US20150363758A1 (en) * 2014-06-13 2015-12-17 Xerox Corporation Store shelf imaging system
US9659204B2 (en) 2014-06-13 2017-05-23 Conduent Business Services, Llc Image processing methods and systems for barcode and/or product label recognition
US9928438B2 (en) 2016-03-10 2018-03-27 Conduent Business Services, Llc High accuracy localization system and method for retail store profiling via product image recognition and its corresponding dimension database

Citations (29)

* Cited by examiner, † Cited by third party
Publication number Priority date Publication date Assignee Title
US3971065A (en) * 1975-03-05 1976-07-20 Eastman Kodak Company Color imaging array
US5506619A (en) * 1995-03-17 1996-04-09 Eastman Kodak Company Adaptive color plan interpolation in single sensor color electronic camera
US5629734A (en) * 1995-03-17 1997-05-13 Eastman Kodak Company Adaptive color plan interpolation in single sensor color electronic camera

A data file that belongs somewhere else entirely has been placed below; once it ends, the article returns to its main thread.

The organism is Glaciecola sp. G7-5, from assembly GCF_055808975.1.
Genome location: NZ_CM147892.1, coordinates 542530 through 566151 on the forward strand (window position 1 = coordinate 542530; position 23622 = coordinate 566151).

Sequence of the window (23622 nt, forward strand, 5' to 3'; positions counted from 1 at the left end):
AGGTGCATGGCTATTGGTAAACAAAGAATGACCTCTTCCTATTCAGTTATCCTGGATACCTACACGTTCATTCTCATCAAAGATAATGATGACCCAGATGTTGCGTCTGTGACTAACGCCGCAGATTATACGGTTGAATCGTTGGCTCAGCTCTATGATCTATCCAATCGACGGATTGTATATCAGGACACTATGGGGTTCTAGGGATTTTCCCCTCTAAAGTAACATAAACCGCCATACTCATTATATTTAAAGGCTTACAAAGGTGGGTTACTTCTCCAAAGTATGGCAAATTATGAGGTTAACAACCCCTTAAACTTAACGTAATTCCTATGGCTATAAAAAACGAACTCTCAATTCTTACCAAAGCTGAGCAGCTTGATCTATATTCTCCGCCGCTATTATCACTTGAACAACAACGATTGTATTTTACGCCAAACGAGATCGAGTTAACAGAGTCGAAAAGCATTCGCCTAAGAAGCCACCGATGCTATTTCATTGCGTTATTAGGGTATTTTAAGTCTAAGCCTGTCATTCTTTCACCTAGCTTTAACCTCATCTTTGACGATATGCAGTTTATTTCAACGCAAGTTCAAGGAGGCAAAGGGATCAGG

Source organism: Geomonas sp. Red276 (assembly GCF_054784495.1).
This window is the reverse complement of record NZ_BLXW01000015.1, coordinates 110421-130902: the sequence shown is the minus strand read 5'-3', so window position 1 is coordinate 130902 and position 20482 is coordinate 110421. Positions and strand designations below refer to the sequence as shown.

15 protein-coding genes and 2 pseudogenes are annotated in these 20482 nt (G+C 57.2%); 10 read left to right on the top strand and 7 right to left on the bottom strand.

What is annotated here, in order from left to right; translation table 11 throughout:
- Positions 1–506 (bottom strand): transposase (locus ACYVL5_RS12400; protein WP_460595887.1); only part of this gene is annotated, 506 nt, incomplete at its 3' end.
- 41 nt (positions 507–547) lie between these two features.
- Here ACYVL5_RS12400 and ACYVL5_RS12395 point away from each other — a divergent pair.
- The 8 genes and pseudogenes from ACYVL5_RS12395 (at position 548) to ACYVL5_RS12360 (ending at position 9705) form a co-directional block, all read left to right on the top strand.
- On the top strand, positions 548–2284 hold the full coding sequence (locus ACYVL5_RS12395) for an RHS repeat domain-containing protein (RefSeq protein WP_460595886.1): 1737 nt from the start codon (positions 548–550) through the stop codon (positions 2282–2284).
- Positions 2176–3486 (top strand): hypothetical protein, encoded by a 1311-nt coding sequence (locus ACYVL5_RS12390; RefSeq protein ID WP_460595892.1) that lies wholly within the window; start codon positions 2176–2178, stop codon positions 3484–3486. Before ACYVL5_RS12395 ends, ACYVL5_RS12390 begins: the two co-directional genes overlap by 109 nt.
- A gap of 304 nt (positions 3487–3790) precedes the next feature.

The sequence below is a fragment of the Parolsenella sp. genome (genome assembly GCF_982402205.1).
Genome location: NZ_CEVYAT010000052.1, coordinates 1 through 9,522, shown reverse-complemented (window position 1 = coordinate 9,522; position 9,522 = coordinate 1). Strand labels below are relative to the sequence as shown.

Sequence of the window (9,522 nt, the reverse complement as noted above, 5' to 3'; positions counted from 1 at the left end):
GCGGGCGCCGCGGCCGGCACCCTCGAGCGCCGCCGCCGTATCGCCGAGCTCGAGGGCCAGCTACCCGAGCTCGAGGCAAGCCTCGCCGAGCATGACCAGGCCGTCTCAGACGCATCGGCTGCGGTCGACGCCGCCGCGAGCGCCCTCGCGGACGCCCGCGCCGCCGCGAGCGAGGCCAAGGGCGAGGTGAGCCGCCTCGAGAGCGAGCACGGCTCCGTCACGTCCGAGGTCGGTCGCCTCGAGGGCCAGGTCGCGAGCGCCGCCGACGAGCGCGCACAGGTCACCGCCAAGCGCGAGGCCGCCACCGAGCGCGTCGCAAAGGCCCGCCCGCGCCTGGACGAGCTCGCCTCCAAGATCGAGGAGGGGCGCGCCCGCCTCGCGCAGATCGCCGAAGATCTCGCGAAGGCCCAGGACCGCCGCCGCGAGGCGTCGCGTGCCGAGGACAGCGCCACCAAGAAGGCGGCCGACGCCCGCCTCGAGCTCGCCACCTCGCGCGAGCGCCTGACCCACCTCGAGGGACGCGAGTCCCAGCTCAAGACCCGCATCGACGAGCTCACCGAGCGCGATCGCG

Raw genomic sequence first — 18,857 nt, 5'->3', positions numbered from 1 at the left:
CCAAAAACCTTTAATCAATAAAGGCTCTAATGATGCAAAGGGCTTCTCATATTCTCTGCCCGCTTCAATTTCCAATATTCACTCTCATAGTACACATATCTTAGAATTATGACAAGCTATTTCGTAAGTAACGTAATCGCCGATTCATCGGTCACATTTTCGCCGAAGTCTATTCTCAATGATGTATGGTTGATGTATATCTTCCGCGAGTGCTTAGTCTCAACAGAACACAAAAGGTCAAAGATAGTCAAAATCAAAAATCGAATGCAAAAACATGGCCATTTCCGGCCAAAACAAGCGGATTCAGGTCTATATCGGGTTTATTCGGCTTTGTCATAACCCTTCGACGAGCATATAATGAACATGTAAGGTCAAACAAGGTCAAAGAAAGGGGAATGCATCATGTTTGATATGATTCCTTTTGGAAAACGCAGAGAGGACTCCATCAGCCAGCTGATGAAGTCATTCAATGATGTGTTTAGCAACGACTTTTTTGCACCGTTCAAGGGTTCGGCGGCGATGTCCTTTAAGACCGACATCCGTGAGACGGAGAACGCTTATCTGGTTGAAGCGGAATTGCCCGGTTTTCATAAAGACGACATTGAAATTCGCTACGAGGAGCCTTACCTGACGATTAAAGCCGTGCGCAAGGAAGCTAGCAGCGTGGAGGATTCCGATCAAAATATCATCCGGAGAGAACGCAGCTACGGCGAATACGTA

US5652621A (en) * 1996-02-23 1997-07-29 Eastman Kodak Company Adaptive color plane interpolation in single sensor color electronic camera
US5949914A (en) * 1997-03-17 1999-09-07 Space Imaging Lp Enhancing the resolution of multi-spectral image data with panchromatic image data using super resolution pan-sharpening
US6711297B1 (en) * 1998-07-03 2004-03-23 University Of Pittsburgh - Of The Commonwealth System Of Higher Education Methods and apparatus for dynamic transfer of image data
US20040141659A1 (en) * 2003-01-17 2004-07-22 Yun Zhang System and method for image fusion
US20050013509A1 (en) * 2003-07-16 2005-01-20 Ramin Samadani High resolution image reconstruction
US20060017837A1 (en) * 2004-07-22 2006-01-26 Sightic Vista Ltd. Enhancing digital photography
US20060187308A1 (en) * 2005-02-23 2006-08-24 Lim Suk H Method for deblurring an image
US7162101B2 (en) * 2001-11-15 2007-01-09 Canon Kabushiki Kaisha Image processing apparatus and method
US20070024931A1 (en) * 2005-07-28 2007-02-01 Eastman Kodak Company Image sensor with improved light sensitivity